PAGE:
Spin(2), related to the complex numbers C and the 2-dimensional Feynman checkerboard and Dirac equation, and for

Spin(4), related to the quaternions H, the 4-dimensional Dirac equation, and 4-dimensional self-dual (and anti-self-dual) Yang-Mills structures.

From my viewpoint, the exceptional nature of the transformation group Spin(8) of the rank 8 rays is the reason for building the F4 model.

The approach of building everything from 0, or nothing, has been around at least since the Tao Te Ching, and the exceptional structure of Spin(8) is reflected in the such traditions as the I Ching, the Hannukah Menorah, and the game of Wei-Ch'i. Whether or not these traditions indicate a predisposition in human thought toward representing physics by the F4 model, I think they are interesting enough to be discussed in the next few pages.

The Yang Hui triangle of the binomial expansion of (1 + 1)^N was discovered by Yang Hui in China about 1261 A.D.

Blaise Pascal rediscovered it in Europe about 1650 A.D.

The Yang Hui triangle starts at N = 0 , representing Spin(0), or the origin, or the empty set 0.

About 500 B.C., Lao-Tze wrote in the Tao Te Ching:

40: "existence was produced from nonexistence"; and

42: "The Tao produced the One. The One produced the Two.

The Two produced the Three. The Three produced All Things."

The Yang Hui triangle at N = 8 represents Spin(8):

1 7 21 35 35 21 7 1

1 8 28 56 70 56 28 8 1

The Hanukka Menorah has 8 + 1 = 9 candles, and is derived from the 7-candle Menorah of the Tabernacle of Moses about 1300 BC.

The 7-candle Menorah represents the S¶ [ S7 ] of the unit octonions. The 8 + 1 candles of the Hanukka Menorah represent the 8-dimensional vector representation of Spin(8) and the 1-dimensional scalar representation of Spin(8).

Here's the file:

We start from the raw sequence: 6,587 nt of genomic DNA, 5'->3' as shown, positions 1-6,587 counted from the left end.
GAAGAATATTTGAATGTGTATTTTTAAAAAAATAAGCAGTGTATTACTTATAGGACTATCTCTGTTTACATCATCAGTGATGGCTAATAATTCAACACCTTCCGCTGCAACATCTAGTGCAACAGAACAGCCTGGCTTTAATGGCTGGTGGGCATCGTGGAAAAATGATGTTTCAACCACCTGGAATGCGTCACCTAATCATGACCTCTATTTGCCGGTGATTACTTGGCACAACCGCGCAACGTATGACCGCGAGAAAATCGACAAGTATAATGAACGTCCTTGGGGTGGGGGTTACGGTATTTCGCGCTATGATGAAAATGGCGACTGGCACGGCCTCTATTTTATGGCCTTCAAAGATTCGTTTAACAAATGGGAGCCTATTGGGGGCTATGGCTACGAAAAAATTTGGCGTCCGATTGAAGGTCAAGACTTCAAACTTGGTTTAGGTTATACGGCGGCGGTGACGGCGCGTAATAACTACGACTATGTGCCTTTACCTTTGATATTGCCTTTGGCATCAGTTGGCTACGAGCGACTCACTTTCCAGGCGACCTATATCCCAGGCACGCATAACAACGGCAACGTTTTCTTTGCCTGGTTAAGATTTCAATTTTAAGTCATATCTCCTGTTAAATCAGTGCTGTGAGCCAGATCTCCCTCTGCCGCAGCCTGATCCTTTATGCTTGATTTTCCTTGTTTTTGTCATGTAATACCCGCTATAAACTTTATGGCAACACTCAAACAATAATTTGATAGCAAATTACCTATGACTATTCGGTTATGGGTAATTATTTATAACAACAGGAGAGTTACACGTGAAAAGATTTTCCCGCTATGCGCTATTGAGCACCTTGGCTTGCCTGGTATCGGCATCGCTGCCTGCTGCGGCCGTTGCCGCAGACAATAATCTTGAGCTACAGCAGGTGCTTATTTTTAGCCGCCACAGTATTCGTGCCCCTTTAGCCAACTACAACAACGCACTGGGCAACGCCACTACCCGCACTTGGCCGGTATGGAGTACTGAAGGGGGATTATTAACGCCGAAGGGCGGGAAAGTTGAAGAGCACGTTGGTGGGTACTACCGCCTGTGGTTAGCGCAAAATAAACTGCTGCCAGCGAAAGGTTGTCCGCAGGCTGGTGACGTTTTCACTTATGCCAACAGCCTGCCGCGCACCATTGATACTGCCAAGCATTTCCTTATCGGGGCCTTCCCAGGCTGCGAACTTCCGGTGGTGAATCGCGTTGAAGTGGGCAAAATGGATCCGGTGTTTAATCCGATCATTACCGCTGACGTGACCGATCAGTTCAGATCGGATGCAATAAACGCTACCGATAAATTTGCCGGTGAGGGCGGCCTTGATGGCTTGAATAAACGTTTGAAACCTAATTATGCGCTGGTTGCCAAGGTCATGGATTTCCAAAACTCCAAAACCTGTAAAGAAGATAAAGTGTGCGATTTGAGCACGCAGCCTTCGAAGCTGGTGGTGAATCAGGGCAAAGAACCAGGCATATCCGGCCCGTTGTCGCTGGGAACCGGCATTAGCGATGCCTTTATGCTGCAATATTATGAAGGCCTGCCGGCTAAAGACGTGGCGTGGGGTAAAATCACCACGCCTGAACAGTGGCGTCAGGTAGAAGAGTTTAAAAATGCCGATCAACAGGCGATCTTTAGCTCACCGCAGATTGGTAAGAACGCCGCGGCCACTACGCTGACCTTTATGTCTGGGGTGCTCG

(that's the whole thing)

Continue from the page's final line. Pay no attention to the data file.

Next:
On the kth night of each of the 8 nights of Hanukka, 1 + k candles are burned. At the 8th night, 1+8 candles are burned, and 7+28 candles have been burned. 1+8+7+28 = 44 candles are burned in all.

The I Ching is based on the yin line - - and yang line -- , and the trigrams of 3 lines. There are 23 = 8 trigrams, and they correspond to octonions:

1 = 3 -- ;

i,j,k = 2 -- + 1 - - ;

ie,je,ke = 1 -- + 2 - - ; and

e = 3 - - .

They can be generated by casting 3 coins. The trigrams are said to have been originated by Fu Hsi about 2400 B.C..

Conventionally, pairs of trigrams are used to create 64 hexagrams of 6 lines each. Of the 64 hexagrams, 8 are made up of the same trigram taken twice. Of the remaining 56, each of 28 pairs of trigrams are the inverse of one of the other 28 pairs, being made up of the same two trigrams in the inverse order. The hexagrams are said to have been originated by Wen Wang about 1200 B.C..

I prefer to consider all the 28 = 1+8+28+56+70+56+28+8+1 = 256 subsets of the 8 trigrams.

The 28 = 8x7/2 pair subsets of the trigrams correspond to the 28-dimensional adjoint representation of Spin(8). The 28 = 24+4 pair subsets correspond to the 24 vertices of a 24-cell and the 4 dimensions of the 4-dimensional space of a 24-cell.

The 8 singleton subsets of the trigrams, the 8 trigrams, correspond to the 8-dimensional vector representation of Spin(8).

Since 16 = Ã256, all 256 subsets of the 8 trigrams can be represented by a 16 x 16 matrix, and the Clifford algebra Cl(8) of Spin(8) is the 16 x 16 real matrix algebra R(16). A minimal left ideal of Cl(8) is a 16 x 1 column vector, which is reducible into two 8 x 1 column vectors. A minimal right ideal of Cl(8) is a 1 x 16 row vector, which is reducible into two 8 x 1 row vectors.

The Spin(8) Lie algebra is the rank two part of the even subalgebra of Cl(8), under the [,] product. The even subalgebra of Cl(8) has dimension 1+28+70+28+1 = 128 = 64+64 = 8 x 8 + 8 x 8.

The game of Go originated in China as Wei-Ch'i about 2356 B.C.. Go is played with white or black stones placed at vertices of a square 19 x 19 lattice, effectively a 2-dimensional Feynman checkerboard, although the Go rules of play are not equivalent. There are 17 x 17 interior vertices, large enough for the two diagonal 8 x 8 blocks of the even Spin(8) Clifford algebra, the two off-diagonal 8 x 8 blocks of the odd Spin(8) Clifford algebra, a 1 x 17 separating row, and a 17 x 1 separating column.